Attrition is also a factor, he said.

“We also have a number of private practitioners in the region who are retiring,” he said. “They’re leaving the job market, and that’s tough because when you’re dealing with commercial insurance that requires a higher license – an independent license – and years of experience, we don’t fill those positions fast enough. So when these providers leave the networks, leave the region, or leave the workforce, young clinicians don’t have time to catch up.

“We need to build a skilled workforce,” he said.

To this end, his organization has launched an internship program. It also highlights a new social work program planned at regional campuses across Kent State, including Ashtabula.

“We said, ‘Let’s bring in people who are new to the field, which is students, whether they’re traditional or non-traditional students. Let’s bring them in as interns, develop them in our system, and then hopefully through our engagement with them during this time, we will get them to stay and be part of our organization for the longer term,” he said. -he declares.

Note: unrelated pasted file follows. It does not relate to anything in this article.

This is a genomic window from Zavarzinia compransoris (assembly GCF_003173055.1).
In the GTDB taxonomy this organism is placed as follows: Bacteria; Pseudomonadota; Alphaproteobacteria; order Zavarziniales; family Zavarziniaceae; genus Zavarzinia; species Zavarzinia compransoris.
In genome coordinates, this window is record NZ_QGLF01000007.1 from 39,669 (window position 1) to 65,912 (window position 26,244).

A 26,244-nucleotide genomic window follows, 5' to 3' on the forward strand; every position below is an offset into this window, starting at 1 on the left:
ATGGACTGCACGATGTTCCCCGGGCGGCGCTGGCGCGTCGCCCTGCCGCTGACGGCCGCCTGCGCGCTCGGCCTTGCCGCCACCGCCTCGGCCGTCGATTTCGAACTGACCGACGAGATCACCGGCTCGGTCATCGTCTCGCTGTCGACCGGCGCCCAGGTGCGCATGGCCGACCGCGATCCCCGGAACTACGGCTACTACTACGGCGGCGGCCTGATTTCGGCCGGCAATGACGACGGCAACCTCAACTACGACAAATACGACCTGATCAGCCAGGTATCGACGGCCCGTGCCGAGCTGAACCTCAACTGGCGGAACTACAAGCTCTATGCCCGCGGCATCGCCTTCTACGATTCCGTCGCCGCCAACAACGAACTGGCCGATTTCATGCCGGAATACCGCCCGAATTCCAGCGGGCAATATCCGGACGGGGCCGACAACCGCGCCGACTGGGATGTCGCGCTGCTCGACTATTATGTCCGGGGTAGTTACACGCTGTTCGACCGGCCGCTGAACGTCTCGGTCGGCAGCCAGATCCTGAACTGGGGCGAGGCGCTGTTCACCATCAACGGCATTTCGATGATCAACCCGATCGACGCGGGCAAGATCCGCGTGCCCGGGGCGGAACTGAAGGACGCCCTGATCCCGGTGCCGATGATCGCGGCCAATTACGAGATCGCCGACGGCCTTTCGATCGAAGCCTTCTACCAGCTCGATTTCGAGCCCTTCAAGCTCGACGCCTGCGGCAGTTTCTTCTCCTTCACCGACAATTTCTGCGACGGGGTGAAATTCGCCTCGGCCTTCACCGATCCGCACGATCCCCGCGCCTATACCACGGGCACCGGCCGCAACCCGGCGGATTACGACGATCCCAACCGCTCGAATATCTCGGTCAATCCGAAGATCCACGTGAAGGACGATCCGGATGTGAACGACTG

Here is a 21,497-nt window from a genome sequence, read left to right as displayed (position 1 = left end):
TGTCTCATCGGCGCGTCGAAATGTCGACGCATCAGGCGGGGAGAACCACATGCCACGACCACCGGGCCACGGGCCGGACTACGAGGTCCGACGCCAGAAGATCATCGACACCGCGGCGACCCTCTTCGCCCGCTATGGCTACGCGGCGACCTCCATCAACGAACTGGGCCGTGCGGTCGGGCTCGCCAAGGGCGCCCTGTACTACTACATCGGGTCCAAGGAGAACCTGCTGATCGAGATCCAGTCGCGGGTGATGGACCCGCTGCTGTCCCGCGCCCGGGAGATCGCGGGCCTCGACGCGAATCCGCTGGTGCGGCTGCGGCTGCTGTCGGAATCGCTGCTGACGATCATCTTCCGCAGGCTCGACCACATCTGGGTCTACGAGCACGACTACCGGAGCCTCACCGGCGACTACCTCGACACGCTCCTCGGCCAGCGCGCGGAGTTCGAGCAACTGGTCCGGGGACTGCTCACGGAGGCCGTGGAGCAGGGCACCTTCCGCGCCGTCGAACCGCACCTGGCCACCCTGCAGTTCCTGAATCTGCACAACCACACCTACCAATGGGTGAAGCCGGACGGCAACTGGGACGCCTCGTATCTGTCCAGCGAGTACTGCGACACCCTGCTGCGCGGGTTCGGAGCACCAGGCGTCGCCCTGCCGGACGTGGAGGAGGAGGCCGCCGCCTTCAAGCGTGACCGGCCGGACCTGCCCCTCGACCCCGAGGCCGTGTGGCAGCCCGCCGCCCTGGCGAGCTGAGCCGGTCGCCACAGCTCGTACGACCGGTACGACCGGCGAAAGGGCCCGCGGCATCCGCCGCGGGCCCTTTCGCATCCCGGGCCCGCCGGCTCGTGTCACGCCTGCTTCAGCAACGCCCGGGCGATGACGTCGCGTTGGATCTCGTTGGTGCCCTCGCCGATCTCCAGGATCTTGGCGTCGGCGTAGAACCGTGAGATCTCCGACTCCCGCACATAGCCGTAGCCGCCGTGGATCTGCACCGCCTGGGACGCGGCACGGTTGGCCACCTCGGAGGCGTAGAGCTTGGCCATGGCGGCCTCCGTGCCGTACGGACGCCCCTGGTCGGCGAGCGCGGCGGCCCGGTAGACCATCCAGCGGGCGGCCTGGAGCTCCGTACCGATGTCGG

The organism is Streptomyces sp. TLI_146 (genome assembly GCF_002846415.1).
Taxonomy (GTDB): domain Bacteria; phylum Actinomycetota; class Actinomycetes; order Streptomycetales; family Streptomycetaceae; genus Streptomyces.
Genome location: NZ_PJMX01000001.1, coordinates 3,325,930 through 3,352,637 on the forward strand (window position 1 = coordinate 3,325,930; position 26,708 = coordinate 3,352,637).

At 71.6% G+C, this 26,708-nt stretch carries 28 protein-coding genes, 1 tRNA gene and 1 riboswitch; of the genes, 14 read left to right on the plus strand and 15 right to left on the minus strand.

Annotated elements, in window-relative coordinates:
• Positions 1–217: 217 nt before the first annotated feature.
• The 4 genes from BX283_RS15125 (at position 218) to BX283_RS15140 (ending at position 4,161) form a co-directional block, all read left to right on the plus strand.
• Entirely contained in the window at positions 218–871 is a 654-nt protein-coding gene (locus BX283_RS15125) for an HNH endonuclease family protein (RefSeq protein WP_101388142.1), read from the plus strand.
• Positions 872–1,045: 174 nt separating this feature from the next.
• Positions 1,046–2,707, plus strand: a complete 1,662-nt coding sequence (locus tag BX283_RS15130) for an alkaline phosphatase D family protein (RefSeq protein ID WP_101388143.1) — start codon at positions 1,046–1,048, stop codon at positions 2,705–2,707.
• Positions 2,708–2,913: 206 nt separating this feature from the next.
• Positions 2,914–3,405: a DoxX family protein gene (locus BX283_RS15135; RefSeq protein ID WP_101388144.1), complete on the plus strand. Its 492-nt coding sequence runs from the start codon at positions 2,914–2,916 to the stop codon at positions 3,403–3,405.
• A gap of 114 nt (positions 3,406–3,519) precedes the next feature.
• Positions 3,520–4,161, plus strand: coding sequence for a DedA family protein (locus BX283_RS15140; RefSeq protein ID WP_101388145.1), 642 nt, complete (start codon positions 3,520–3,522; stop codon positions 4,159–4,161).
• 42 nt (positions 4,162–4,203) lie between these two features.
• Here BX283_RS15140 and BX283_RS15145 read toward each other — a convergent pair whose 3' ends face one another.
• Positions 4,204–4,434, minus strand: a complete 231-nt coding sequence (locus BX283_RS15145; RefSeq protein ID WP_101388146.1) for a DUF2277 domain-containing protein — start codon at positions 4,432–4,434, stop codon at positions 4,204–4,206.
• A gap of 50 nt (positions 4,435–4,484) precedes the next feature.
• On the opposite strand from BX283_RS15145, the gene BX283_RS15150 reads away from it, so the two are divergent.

Morse tries a similar tactic.

“We are looking at how we can be more present in schools. To really hype like a good career,” he said. “You can start as a case manager, then get your master’s degree, then move on to therapist. Then move on to management. It can be a good career for someone, not just a job. We want to promote that.

Even if the pipeline issues are resolved, salary will likely remain an issue.

“Obviously there’s a point where if we could get high enough salaries, I think it would be more attractive work and maybe we’d have fewer vacancies,” Morse said.

“We need to continue to make these jobs attractive and pay enough with solid benefits so that you can have a career in this position,” Bolino said. “There are so many things at work. But if we don’t, we’ll serve fewer people, and I don’t think we can afford to do that with the heaviness of things right now.

Ohio lawmakers also see the need. In May, Governor Mike DeWine announced that the state would commit $85 million to strengthen the behavioral health system. The money will be used to create scholarships and paid internships to attract new employees to the field.

“More options for entering behavioral health careers will mean more new clinicians to help patients in need,” said Teresa Lampi, CEO of the Ohio Council of Behavioral Health & Family Services Providers, during the announcement.

This is good news in the state.

“It’s going to take more than a village,” Bolino said. “It’s going to take a state and beyond to fix this.”

This story is part of Northeast Ohio Solutions Journalism Collaborationof the Making Ends Join project. NEO SoJo is made up of more than 18 Northeast Ohio news outlets, including Eye on Ohiowhich covers the entire state.